Each PropToken also has the ability to store information about its valuation, split into two categories: 1. Property valuation, and 2. Token valuation. Both values can be updated through oracles. Blocksquare has developed a token valuation model that listens to transactions that occur via DEX protocols like 0x or Uniswap, and takes into account volume, price, property valuation and circulating supply.

Property valuation vs. Token valuation

A property’s valuation is traditionally created by qualified valuers, for instance, RICS ( is the most recognized international organization of valuers. On the other hand, big data and AI, has opened the world of “instant valuation” based on available market data. Additionally, companies like RCAnalytics ( offer access to accurate property valuation data by partnering with large corporations and investors.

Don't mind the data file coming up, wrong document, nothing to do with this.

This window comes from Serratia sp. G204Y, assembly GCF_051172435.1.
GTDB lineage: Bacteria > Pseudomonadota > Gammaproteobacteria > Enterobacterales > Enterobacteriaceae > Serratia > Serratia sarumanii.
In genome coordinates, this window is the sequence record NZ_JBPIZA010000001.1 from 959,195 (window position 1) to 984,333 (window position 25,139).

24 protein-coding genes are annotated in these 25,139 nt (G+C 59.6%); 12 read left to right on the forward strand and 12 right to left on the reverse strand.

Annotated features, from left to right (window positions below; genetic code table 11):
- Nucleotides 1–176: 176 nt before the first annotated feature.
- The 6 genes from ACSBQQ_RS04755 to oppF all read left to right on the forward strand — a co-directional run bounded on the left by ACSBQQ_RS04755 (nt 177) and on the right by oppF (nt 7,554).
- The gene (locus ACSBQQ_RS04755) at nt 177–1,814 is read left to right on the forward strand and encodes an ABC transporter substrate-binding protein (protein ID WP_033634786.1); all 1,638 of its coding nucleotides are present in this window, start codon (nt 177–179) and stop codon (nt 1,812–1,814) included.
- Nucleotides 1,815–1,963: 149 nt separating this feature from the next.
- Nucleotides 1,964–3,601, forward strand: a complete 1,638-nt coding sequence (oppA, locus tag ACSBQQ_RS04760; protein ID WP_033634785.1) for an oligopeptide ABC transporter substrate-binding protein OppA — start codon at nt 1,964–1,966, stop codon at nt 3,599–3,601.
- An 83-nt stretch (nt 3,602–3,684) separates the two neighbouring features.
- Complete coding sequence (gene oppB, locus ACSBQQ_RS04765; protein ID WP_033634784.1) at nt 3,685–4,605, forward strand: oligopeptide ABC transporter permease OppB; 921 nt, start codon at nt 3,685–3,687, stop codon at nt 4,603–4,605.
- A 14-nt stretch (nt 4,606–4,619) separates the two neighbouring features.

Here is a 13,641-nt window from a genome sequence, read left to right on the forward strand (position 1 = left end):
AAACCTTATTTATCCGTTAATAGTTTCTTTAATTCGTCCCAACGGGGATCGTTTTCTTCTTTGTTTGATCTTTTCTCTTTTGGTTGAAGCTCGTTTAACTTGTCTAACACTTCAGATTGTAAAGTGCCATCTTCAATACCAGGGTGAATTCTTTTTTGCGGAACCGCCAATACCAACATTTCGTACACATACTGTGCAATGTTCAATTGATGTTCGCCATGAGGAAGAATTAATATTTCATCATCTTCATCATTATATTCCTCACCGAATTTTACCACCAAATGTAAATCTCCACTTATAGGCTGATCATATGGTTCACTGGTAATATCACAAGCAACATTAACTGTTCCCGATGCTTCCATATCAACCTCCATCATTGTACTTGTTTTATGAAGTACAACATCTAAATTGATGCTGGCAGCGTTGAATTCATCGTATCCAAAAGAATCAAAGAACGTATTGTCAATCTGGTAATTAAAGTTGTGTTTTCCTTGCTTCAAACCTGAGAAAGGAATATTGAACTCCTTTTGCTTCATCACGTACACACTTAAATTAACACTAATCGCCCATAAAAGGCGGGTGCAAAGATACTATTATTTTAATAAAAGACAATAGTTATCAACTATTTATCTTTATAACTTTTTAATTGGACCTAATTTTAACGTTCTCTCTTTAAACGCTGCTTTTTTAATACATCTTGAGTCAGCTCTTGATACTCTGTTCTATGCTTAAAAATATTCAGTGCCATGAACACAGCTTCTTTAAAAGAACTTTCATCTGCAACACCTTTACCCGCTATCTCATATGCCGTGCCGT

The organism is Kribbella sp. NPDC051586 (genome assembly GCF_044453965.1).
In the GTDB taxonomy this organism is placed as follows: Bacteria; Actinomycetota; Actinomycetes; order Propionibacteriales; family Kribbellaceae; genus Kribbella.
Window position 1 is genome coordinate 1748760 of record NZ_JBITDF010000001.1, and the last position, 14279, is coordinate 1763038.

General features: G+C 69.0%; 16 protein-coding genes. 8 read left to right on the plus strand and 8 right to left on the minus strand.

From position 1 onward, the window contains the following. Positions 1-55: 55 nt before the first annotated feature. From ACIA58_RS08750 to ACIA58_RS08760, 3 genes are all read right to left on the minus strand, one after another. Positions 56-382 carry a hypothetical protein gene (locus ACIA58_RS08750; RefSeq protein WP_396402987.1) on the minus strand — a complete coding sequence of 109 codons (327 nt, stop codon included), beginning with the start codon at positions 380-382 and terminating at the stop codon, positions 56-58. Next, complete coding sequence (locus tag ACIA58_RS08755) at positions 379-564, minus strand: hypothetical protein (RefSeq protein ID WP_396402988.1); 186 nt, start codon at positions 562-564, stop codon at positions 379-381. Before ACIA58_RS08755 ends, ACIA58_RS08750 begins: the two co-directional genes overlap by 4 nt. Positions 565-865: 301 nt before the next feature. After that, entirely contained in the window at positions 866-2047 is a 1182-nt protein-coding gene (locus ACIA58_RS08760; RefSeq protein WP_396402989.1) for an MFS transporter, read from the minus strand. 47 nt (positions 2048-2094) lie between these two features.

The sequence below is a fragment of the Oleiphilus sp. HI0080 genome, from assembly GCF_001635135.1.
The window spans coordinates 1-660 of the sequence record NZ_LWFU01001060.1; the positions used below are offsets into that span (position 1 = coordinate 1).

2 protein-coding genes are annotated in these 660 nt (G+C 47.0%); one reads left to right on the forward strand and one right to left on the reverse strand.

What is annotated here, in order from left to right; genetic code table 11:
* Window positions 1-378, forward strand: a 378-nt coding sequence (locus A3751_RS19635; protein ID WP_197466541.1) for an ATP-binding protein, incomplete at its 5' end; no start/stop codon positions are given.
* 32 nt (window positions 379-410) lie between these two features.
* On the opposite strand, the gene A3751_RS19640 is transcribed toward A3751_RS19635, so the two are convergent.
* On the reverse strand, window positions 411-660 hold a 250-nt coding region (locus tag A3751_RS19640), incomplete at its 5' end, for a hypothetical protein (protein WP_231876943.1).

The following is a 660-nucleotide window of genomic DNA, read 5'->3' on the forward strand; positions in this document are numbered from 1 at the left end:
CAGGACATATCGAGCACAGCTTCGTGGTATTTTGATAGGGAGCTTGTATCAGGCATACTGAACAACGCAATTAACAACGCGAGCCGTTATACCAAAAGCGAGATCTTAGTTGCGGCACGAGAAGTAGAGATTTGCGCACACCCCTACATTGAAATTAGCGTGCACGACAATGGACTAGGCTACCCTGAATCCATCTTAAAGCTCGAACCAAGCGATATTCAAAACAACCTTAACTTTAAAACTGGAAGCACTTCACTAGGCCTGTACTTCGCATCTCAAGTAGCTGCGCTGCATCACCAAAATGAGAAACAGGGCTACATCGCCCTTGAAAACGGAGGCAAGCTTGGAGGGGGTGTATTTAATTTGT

Assessment of a property valuation is therefore well established and can be relied upon, although many professionals and RICS members will also tell you that there are cases where valuations made by different valuers with the same tools and qualifications might differ by as much as 10-20%. That being said, banking institutions usually update valuations of their portfolios (properties they have taken as collateral for debt issuance) on a yearly basis, depending on the regional standards of course.